When Facebook users clicks on the ‘like’ button, they are not only approving a video, a friend’s status or a page, they are revealing more than they think about themselves to perfect strangers.
A team of researchers at the University of Cambridge have analysed 58,000 Facebook users’ Likes and were able to paint a very detailed picture of a given user with an accuracy rate of more than 80%, Cnet reports.
Passing each user’s Likes through their algorithms, researchers correctly guessed a user’s sexual orientation in 88% of cases. When identifying ethnicity there was a 95% success rate compared to 85% for political leanings.
“Likes represent a very generic class of digital records, similar to Web search queries, Web browsing histories, and credit card purchases,” the team of researchers said. “In contrast to these other sources of information, Facebook Likes are unusual in that they are currently publicly available by default.”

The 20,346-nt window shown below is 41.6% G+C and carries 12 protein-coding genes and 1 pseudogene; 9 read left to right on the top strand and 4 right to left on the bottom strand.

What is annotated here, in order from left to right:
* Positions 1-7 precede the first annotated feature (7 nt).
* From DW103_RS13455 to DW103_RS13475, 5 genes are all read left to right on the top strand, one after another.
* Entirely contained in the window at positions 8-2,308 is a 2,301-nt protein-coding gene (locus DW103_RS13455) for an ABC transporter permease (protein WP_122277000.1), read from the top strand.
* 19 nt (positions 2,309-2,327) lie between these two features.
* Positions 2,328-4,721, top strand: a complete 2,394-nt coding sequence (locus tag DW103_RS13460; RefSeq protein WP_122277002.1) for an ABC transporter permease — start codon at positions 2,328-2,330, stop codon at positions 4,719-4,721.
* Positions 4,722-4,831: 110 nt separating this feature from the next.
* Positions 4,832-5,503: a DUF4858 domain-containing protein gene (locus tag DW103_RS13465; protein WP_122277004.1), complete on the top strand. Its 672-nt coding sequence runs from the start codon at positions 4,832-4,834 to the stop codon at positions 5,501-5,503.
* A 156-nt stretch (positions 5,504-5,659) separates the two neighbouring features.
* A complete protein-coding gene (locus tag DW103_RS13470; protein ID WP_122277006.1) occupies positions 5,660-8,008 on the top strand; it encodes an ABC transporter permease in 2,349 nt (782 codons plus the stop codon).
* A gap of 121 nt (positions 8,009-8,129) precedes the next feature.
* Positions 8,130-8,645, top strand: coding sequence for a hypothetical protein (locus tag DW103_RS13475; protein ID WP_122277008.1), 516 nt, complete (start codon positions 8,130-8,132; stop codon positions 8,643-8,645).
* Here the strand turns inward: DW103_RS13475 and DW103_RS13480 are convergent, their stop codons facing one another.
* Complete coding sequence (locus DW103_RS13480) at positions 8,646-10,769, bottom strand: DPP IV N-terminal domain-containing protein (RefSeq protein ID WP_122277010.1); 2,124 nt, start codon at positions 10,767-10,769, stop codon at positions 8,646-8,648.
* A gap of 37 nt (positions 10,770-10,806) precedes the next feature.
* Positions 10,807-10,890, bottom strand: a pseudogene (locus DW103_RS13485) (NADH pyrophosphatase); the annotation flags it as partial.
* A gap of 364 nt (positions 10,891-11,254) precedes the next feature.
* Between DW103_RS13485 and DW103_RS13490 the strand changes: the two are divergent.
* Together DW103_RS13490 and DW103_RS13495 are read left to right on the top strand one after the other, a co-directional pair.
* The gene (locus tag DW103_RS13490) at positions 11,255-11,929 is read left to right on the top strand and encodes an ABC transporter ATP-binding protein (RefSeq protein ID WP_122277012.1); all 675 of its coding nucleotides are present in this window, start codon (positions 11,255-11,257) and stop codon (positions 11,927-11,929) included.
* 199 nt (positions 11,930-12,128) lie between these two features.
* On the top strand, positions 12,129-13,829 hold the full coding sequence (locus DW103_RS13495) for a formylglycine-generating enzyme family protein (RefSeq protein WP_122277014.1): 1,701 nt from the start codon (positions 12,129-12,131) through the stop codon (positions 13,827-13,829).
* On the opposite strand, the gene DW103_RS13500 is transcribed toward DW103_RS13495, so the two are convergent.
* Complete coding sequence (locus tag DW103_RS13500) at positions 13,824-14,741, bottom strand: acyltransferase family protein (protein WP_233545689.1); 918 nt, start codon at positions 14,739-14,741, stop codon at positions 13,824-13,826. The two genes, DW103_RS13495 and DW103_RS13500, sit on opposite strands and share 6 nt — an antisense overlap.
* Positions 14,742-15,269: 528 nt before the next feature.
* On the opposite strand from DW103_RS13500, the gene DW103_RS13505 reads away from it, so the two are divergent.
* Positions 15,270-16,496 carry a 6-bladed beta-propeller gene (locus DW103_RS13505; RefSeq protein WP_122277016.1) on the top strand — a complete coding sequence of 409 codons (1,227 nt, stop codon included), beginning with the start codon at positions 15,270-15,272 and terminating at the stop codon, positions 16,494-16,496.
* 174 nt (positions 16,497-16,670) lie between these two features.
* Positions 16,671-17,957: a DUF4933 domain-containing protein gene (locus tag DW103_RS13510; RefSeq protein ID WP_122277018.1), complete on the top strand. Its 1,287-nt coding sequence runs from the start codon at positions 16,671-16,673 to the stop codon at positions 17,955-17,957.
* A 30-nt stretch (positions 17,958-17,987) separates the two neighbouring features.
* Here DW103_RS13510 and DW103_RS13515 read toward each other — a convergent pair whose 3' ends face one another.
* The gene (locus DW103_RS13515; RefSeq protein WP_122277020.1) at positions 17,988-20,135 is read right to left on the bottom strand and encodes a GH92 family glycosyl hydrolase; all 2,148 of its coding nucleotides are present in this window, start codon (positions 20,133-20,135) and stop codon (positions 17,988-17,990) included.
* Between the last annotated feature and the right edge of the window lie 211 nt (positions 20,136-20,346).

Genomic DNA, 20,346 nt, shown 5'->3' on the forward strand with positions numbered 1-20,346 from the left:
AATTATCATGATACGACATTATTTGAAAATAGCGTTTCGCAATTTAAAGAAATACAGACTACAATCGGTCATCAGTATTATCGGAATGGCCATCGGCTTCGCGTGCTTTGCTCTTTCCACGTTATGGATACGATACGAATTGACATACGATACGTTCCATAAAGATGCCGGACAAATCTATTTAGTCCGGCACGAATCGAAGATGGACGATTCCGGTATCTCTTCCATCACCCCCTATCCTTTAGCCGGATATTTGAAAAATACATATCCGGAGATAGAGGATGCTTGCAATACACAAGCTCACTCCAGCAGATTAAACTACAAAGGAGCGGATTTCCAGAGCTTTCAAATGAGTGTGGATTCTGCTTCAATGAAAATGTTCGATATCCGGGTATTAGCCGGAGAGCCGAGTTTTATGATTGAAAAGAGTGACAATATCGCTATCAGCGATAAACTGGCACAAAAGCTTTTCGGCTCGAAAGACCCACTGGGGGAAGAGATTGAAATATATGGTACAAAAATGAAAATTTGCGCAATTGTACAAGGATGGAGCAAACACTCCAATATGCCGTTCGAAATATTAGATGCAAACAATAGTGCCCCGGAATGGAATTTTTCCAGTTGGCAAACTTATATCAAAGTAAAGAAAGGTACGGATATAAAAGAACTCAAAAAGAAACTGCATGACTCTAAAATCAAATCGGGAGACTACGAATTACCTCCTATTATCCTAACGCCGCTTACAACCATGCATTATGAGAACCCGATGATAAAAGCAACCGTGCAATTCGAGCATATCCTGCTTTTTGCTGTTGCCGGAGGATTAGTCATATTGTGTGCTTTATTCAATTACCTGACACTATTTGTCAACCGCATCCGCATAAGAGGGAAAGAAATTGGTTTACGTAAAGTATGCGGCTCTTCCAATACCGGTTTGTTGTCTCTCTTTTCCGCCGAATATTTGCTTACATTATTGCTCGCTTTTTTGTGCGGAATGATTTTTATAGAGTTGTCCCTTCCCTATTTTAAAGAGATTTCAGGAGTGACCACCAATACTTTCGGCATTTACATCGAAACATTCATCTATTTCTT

The researchers also warn users of misuse of these publicly available data. “Commercial companies, governmental institutions, or even one’s Facebook friends could use software to infer attributes such as intelligence, sexual orientation, or political views that an individual may not have intended to share,” they concluded. “One can imagine situations in which such predictions, even if incorrect, could pose a threat to an individual’s well-being, freedom, or even life.”